The Green Paper refers to the HEFCE consultation, and the ongoing process of determining the future of quality assurance.

Provide for academic freedom of staff and protection against arbitrary sanctions: It is commonly asserted that this protection is found in the provisions of s.202 (2) ERA relating to the duties of the former University Commissioners who, while bringing an end in the period after 1988 to ‘academic tenure’ by putting in place a ‘Model’ statute, were required to have regard to aspects of academic freedom as set out in that subsection. However, many universities have, with the consent of the Privy Council, repealed the relevant statute although some have adopted the s.202 (2) formula in their Charters, Statutes or Ordinances, and it also appears in the Articles of Government of higher education corporations, etc. It is also referred to in s.31 Counter-Terrorism and Security Act 2015, designed to address fears that the requirements placed on institutions by the Act would interfere with academic freedom.

The Green Paper asserts that the government wishes to protect academic freedom and institutional autonomy but it is not clear exactly what is meant by these expressions. In respect of academic autonomy of institutions, the law broadly correlates with the ‘Sweezy’ freedoms (named after a McCarthy era case in the US Supreme Court: ‘ the four essential freedoms of a university [are] . . . to determine for itself on academic grounds who may teach, what may be taught, how it should be taught, and who may be admitted to study.’ Otherwise the UK as a whole is rated very highly in the recent European Universities’ Association Autonomy Scorecard, as assuring the appropriate balance of institutional autonomy and accountability of publicly-funded higher education institutions, including the right to decide, within a basic framework of good governance, on a range of issues of governance and management, to ensure the most cost-effective use of public funds. There is no single ‘European model’ for this but a useful start is the Recommendation CM/Rec (2012)7 of the Committee of Ministers of the Council of Europe ‘On the responsibility of public authorities for academic freedom and institutional autonomy’.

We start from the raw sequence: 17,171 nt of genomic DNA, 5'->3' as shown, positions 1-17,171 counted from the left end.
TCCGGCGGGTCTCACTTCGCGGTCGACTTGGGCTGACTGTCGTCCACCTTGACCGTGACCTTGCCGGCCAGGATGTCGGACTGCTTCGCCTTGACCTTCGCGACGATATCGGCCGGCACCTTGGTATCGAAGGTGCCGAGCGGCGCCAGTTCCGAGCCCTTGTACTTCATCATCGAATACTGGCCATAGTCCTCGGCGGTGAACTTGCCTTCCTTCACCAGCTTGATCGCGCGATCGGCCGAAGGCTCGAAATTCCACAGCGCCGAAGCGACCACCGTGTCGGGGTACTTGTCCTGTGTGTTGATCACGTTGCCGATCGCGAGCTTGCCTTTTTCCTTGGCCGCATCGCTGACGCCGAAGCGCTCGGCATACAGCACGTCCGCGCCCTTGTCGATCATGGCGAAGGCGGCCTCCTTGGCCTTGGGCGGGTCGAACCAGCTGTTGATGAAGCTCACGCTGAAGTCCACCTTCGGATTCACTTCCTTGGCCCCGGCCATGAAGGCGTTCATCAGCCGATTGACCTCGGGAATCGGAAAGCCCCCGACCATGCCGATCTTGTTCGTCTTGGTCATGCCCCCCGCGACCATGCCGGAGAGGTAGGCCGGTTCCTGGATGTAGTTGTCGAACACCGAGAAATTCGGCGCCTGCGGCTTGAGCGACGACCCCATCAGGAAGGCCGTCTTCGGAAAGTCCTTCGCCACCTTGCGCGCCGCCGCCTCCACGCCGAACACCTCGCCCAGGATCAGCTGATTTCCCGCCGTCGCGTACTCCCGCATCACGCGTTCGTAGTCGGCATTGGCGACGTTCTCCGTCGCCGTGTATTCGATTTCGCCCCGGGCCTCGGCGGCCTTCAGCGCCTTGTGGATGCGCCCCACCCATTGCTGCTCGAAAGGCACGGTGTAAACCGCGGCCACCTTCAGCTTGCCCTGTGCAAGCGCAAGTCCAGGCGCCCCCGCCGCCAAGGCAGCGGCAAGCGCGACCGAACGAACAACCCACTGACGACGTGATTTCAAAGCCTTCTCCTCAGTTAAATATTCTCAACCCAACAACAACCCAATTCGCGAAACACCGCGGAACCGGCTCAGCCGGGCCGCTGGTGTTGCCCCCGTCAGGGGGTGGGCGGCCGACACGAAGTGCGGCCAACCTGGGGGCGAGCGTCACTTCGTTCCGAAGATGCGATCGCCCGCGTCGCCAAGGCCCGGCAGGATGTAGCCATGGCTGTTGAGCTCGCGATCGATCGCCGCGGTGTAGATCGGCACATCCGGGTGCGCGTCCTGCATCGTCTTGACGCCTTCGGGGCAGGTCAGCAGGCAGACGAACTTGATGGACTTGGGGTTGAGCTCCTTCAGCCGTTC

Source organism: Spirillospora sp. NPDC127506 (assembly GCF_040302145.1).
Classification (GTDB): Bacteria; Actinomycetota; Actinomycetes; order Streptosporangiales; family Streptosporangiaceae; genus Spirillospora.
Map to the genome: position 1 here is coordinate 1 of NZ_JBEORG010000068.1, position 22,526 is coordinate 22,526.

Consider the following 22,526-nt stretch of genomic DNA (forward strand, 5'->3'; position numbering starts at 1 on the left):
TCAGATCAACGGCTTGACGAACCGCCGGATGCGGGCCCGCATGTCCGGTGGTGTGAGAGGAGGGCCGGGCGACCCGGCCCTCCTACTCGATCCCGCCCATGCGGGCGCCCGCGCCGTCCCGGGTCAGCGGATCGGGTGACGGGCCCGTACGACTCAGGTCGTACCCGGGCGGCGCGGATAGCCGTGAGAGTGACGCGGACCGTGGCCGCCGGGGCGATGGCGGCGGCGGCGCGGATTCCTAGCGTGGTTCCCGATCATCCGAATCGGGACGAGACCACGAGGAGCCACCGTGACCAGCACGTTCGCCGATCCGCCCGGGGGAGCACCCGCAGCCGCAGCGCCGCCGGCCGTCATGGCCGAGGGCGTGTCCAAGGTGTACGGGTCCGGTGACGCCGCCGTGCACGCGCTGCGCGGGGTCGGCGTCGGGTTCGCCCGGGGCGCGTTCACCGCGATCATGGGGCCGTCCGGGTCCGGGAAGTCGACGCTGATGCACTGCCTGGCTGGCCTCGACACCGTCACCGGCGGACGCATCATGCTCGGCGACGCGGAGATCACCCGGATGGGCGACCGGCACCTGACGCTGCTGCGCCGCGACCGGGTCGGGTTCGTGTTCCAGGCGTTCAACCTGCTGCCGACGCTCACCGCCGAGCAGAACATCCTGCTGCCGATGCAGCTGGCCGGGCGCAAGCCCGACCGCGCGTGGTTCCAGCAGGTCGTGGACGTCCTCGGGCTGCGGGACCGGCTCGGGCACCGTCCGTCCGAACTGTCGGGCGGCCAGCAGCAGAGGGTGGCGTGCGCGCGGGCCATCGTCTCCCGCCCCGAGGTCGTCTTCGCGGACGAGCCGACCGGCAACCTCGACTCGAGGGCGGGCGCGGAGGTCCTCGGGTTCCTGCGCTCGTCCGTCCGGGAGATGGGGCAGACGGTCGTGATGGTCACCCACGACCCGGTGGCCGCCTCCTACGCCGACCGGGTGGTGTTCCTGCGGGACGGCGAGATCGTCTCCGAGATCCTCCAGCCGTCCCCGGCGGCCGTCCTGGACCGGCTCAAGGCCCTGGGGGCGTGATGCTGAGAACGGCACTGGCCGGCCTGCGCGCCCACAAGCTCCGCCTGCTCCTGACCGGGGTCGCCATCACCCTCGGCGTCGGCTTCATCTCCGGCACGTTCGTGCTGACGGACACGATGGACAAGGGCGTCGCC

Tier 2: Secondary Legislation

There is an extensive set of statutory instruments made under the primary legislation in Tier 1, plus the Royal Charters granted under the royal prerogative over a long period to many universities and colleges.

Among the former are the Education (Universities Funding Council) Supplementary Functions Order 1992, the Education (Designated Institutions in Further and Higher Education) (Interpretation) Order 1993, which are important for the system as a whole, then the frequently amended Education (Listed Bodies) and (Recognised Bodies) Orders, and similarly the Education (Student Support) Regulations, the Higher Education (Basic Amount) and (Higher Amount) Regulations and the Student Fees (amounts) and (Approved Plans) Regulations. Certainly the first two of these can simply be incorporated into new primary legislation. It may be possible to make alternative provision for the Listed and Recognised Bodies Orders. The student support and fees regulations will in any event require to be replaced.

Already mentioned as possibly problematic are the Education (Prescribed Courses of Higher Education) (Information Requirements) (England) Regulations 2014.

One response to “Green Paper: proposed changes to legislation

  1. Fascinating piece, thank you.
    Where I am looking for clarity is how student representation is to work in alternative providers with DAP or University title in the new system. Currently practices are wide ranging and not necessarily comparable to traditional HE provision. Without a strong and representative student voice (of a relevant form) in governance and quality/ standards management, risks to students increase. At the very least, the watchdog function of a representative student body matters.